The Top Four

I have recently read a publication titled, “ Fatalities Caused by Improper Work Practices” written by Mr. Mark Rossow, on the fatal accidents in the construction industry of the United States of America as gathered from the website of Occupational Safety and Health Administration (OSHA) in 2011.

Mr. Rossow talked of the Fatal Four, the leading causes of fatal accidents in the said industry in the USA as: 1) Falls; 2) Struck by Objects; 3) Electrocutions and last but not the least, 4) Caught-In-Between. It was an impressive list of accidents and the factors that led to them, although reading it all was rather disconcerting for the simple reason that I am not only reading facts, but people’s lives cut short.

And then I got to thinking.

Is their Fatal Four the same in the Philippines as well?

Well, from the data I got from the DOLE website, there are NO available data on the top causes of fatal accidents in the construction industry per se. What I got instead is data on the top causes of accidents but they do not distinguish between those that lead to fatalities or to just days lost. These accident causes are grouped according to four survey periods by the DOLE. I call them the TOP FOUR. They are:

Struck/striking by/against Object8726810461674620746684
Caught In Between4366401539433772395997
Struck by Falling Objects2566228320881331187884
Over-exertion or strenuous movements22122814149415121459140

From these alone, we can see how “Struck /striking by/against By Object” dominates the charts since the year 2000 to 2011, while “Caught In Between machineries, equipment, vehicles or any object” takes number 2. Compared to the US data; Electrocutions (their Top 3) is ranked 6th in our country while Falls (their no. 1) in only 5th here. Data on these two causes show the following:


Anyone looking at these numbers may notice that the numbers are greatly down for the 2013 period! Could it be that there is greater consciousness of the hazards in the industry that is why the figures have gone down? Are efforts, both by the government and the private sector, finally bearing fruit?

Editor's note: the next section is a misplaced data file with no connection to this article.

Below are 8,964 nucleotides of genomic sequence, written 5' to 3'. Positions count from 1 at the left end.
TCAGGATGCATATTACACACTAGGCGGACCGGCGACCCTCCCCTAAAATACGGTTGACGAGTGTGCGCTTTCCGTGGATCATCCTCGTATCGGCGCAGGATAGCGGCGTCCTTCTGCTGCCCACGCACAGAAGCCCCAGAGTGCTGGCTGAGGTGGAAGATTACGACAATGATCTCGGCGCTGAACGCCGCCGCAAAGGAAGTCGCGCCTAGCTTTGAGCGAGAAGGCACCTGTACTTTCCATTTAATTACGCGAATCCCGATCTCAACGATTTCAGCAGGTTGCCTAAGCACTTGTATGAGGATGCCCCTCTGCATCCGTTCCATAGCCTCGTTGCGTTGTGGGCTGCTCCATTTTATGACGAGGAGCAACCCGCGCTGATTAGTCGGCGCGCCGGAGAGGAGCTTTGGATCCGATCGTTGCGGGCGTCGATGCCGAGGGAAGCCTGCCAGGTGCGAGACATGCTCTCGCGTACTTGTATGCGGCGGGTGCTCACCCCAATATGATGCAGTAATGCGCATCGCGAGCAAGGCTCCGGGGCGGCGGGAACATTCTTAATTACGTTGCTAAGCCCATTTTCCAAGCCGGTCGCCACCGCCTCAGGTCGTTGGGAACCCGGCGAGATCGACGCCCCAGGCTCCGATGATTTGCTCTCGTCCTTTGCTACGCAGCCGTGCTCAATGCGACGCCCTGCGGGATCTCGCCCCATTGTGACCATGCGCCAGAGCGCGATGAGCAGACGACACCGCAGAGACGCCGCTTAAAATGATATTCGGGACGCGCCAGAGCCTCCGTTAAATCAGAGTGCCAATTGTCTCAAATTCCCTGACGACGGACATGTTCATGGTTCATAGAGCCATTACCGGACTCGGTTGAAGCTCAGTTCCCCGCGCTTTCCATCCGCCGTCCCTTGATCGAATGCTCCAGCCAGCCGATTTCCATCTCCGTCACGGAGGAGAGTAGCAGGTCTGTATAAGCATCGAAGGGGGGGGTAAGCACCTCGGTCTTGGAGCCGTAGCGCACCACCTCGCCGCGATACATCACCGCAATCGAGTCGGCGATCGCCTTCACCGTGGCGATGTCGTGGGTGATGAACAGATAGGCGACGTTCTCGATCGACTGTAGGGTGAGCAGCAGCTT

But we must also remember that each figure represents a human being who has been hurt by an injury at work.
I feel that more and more people nowadays are increasingly becoming more aware of the value and necessity for occupational safety and health. This is especially true among businesses and establishments. Yet, this has yet to trickle down to our workers, the main beneficiaries of OSH.

Which is why OSH advocates (like me) has since become more aggressive in propagating OSH. We write, we inform, we use social media (FB, Twitter, blogs, etc.) a lot to put our ideas across to as many people as possible. Others in our rank train, inspect equipment to ensure they are safe, monitor contaminants in the workplace, while others provide engineering and other solutions to OSH issues. People360 Consulting Corp. are in all of these. Setting the business aspect aside, their people are passionate OSH advocates with this aim at the back of their minds- workers should not die or suffer unnecessarily in hazardous and risky conditions and circumstances that are mostly preventable.

And by the way, another English word for “work” is “livelihood”. So why should workers die or suffer just because they are engaged in their “livelihood’?

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